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Review for Final Exam Dilshad M. NYU. In this review Arrays Pointers Structures Java - some basic information.

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Presentation on theme: "Review for Final Exam Dilshad M. NYU. In this review Arrays Pointers Structures Java - some basic information."— Presentation transcript:

1 Review for Final Exam Dilshad M. NYU

2 In this review Arrays Pointers Structures Java - some basic information

3 Arrays Homogeneous - can only hold data of one type. Arrays occupy contiguous (the elements are literally right next to each other) space in physical memory Subscript (starts at zero in C) Highest subscript = size - 1 Values in array Array size (or length) = total number of elements

4 Arrays Declaring arrays: int a[6]; Data type that array will hold Name of array Size of array

5 Arrays Other examples: float b[10]; char words[15]; Initializing arrays: int a[6] = {12, 4, -9, 0, 5, 1}; If fewer initializers than total number of elements in array, the rest are initialized to zero Number of initializers must equal or be less than size of array otherwise compilation error

6 Arrays Usually use for loops in array processing. Size of array is fixed so you know when to stop looping through the array. #define is used to specify size of array Examples on web and in homework solutions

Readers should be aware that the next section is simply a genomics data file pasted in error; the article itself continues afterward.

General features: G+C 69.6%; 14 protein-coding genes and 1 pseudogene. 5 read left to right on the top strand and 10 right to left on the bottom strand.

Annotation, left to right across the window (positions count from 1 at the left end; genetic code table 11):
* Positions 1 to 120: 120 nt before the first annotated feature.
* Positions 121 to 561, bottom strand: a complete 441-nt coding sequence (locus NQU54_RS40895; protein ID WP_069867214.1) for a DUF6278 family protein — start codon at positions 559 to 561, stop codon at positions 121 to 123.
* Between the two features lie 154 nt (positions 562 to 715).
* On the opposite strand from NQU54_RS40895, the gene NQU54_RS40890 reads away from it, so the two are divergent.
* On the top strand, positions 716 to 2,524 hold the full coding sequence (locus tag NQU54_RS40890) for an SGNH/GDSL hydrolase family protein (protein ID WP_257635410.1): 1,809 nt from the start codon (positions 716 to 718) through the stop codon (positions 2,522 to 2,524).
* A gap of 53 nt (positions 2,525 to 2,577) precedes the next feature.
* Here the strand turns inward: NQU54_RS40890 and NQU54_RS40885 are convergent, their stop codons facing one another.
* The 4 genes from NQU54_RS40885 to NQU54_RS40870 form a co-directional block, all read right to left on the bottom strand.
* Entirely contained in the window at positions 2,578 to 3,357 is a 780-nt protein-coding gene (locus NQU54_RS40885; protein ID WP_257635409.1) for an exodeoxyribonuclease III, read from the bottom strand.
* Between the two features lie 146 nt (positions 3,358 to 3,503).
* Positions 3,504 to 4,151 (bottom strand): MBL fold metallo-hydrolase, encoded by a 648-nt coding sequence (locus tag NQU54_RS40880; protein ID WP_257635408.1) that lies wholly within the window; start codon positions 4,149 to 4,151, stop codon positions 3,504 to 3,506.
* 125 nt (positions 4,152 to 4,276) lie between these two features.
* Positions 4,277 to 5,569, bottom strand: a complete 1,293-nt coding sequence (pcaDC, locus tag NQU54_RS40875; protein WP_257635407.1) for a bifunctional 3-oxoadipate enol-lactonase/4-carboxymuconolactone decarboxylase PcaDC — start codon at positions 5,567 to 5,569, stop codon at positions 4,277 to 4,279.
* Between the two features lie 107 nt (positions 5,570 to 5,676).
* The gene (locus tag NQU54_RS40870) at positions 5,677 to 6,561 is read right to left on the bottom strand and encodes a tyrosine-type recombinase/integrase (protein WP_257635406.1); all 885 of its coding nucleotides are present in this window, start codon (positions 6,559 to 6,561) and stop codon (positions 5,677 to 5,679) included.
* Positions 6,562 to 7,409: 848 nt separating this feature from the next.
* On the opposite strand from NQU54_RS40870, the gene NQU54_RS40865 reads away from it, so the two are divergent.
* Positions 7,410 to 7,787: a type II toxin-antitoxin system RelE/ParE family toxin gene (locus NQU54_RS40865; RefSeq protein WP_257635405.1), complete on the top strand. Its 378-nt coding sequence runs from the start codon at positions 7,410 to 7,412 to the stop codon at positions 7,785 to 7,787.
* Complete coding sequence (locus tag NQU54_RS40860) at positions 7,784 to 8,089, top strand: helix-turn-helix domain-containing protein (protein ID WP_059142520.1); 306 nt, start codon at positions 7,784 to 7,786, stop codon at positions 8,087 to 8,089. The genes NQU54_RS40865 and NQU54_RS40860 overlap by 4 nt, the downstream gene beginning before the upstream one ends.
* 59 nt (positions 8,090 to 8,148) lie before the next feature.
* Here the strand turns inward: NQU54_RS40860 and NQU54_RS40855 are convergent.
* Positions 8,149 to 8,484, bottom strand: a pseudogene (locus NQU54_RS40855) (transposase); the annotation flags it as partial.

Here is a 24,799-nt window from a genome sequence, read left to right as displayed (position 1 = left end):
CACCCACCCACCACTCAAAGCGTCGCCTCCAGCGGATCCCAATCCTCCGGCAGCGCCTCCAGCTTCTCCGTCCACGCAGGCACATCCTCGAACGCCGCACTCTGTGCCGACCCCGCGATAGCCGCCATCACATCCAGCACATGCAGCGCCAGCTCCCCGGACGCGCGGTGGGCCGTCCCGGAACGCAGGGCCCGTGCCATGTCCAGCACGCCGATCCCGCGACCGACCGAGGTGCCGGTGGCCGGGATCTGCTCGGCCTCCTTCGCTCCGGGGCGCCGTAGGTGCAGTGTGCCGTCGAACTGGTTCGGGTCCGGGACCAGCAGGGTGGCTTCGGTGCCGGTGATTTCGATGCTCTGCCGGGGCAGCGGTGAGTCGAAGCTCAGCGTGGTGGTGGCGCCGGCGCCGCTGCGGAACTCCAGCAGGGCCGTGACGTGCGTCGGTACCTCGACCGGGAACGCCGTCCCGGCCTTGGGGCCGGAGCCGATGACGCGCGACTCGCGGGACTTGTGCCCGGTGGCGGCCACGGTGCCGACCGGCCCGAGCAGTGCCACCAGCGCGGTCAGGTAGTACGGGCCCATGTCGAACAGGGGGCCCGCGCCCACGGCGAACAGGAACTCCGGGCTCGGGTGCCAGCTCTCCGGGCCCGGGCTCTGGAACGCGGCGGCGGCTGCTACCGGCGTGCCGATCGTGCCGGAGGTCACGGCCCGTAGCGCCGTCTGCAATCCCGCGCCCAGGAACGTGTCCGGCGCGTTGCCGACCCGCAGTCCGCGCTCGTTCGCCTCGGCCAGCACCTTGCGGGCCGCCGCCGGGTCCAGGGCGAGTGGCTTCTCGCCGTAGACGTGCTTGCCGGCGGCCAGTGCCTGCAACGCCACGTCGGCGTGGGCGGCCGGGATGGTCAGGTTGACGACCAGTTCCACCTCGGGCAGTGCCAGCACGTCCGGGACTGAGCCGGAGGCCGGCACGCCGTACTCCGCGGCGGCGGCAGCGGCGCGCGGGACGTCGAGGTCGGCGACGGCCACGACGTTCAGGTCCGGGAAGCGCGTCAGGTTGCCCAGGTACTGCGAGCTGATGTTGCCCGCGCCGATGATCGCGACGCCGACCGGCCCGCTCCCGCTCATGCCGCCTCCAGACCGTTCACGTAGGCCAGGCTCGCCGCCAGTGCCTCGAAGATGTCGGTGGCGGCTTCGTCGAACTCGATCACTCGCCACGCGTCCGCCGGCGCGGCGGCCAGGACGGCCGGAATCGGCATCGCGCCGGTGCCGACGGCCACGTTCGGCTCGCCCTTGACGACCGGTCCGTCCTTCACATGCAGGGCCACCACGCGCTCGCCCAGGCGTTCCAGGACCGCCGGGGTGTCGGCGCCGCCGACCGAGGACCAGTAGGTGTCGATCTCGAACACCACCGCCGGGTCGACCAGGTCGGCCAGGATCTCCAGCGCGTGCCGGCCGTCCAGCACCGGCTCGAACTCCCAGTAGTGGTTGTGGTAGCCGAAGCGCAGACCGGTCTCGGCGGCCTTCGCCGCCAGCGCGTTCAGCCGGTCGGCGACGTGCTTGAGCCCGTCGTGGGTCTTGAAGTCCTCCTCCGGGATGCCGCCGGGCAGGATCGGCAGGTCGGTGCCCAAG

7 Arrays Character arrays are a little different. Can use them for strings (i.e. words like “Dilshad” or “hello”) Strings end with the null termination character \0

8 Arrays Arrays are passed to functions by simulated call by reference. So changes to array elements made inside a function occur in the original location in memory Arrays do not have to be passed back to main() for changes to be updated Arrays can be very large so using call by value (working with copies of variables) to pass arrays to functions would be a waste of space and time

9 Arrays Sorting information stored inside arrays has been an area of computer science research where many famous algorithms have originated One algorithm is the Bubble Sort, so called because smaller values “bubble” their way to the top of the array - key section is the swapping Examples on web and in text

10 Arrays A much faster and famous algorithm is the Quick Sort The Quick Sort algorithm won the Turing prize (the equivalent of the Nobel prize for computer science) The code is much harder than that for the Bubble Sort

11 Arrays Multidimensional arrays For a double subscripted array can think of a table layout with rows and columns Declaring a 3 by 4 array called n: int n[3][4]; rowcolumn

12 Arrays When passing double subscripted array to a function, must specify column size (in function prototype also) int func1(int [][4]); /* prototype */ int func1(int n[][4]) { /* code here */ } In function definition, must give name of array

13 Pointers Pointers hold values representing memory locations Pointers are defined by the data type they “point” to examples: int *a, float *b; char *c;

14 Pointers Please refer to slides on pointers and handout on pointers posted on the web. Final thoughts: –pointers are used to simulate call by reference –almost interchangeable with arrays (the name of an array is itself a pointer to the array). See example on web and in text. –please read text on pointer arithmetic, very clear explanation given there

15 Structures Structures are collections of related variables which may be of different data types Structures are heterogeneous Derived data types - structures are made of up objects of other types

16 Structures Example: struct person { char name[30]; int age; char gender; float salary; }; Structure tag members Keyword